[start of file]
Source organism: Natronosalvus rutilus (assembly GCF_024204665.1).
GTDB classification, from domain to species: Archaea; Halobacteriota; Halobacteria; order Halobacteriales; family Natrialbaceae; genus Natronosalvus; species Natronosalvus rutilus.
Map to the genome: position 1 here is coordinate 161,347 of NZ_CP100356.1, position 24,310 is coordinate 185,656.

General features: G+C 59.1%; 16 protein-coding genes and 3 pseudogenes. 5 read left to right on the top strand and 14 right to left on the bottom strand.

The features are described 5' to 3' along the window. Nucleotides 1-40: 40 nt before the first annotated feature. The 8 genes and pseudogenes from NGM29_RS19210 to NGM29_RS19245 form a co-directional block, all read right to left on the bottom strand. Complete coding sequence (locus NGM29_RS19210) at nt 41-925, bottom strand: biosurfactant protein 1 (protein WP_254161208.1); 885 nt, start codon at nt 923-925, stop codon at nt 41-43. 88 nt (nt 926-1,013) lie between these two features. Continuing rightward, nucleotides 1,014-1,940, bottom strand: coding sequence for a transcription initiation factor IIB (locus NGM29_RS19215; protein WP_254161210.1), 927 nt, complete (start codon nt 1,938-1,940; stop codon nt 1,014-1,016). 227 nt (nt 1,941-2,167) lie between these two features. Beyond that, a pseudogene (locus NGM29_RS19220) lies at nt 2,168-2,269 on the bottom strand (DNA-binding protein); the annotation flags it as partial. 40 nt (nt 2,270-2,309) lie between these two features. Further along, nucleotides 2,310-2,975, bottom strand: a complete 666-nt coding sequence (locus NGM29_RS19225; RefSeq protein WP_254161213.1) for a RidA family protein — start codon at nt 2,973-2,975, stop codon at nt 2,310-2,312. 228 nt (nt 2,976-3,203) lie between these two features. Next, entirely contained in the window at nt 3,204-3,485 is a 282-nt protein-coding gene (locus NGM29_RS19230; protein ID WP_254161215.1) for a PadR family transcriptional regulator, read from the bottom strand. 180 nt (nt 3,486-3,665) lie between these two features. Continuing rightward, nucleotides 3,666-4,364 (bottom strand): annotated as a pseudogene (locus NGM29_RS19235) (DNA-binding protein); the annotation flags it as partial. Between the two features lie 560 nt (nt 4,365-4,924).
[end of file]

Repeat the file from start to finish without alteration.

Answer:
Source organism: Natronosalvus rutilus (assembly GCF_024204665.1).
GTDB classification, from domain to species: Archaea; Halobacteriota; Halobacteria; order Halobacteriales; family Natrialbaceae; genus Natronosalvus; species Natronosalvus rutilus.
Map to the genome: position 1 here is coordinate 161,347 of NZ_CP100356.1, position 24,310 is coordinate 185,656.

General features: G+C 59.1%; 16 protein-coding genes and 3 pseudogenes. 5 read left to right on the top strand and 14 right to left on the bottom strand.

The features are described 5' to 3' along the window. Nucleotides 1-40: 40 nt before the first annotated feature. The 8 genes and pseudogenes from NGM29_RS19210 to NGM29_RS19245 form a co-directional block, all read right to left on the bottom strand. Complete coding sequence (locus NGM29_RS19210) at nt 41-925, bottom strand: biosurfactant protein 1 (protein WP_254161208.1); 885 nt, start codon at nt 923-925, stop codon at nt 41-43. 88 nt (nt 926-1,013) lie between these two features. Continuing rightward, nucleotides 1,014-1,940, bottom strand: coding sequence for a transcription initiation factor IIB (locus NGM29_RS19215; protein WP_254161210.1), 927 nt, complete (start codon nt 1,938-1,940; stop codon nt 1,014-1,016). 227 nt (nt 1,941-2,167) lie between these two features. Beyond that, a pseudogene (locus NGM29_RS19220) lies at nt 2,168-2,269 on the bottom strand (DNA-binding protein); the annotation flags it as partial. 40 nt (nt 2,270-2,309) lie between these two features. Further along, nucleotides 2,310-2,975, bottom strand: a complete 666-nt coding sequence (locus NGM29_RS19225; RefSeq protein WP_254161213.1) for a RidA family protein — start codon at nt 2,973-2,975, stop codon at nt 2,310-2,312. 228 nt (nt 2,976-3,203) lie between these two features. Next, entirely contained in the window at nt 3,204-3,485 is a 282-nt protein-coding gene (locus NGM29_RS19230; protein ID WP_254161215.1) for a PadR family transcriptional regulator, read from the bottom strand. 180 nt (nt 3,486-3,665) lie between these two features. Continuing rightward, nucleotides 3,666-4,364 (bottom strand): annotated as a pseudogene (locus NGM29_RS19235) (DNA-binding protein); the annotation flags it as partial. Between the two features lie 560 nt (nt 4,365-4,924).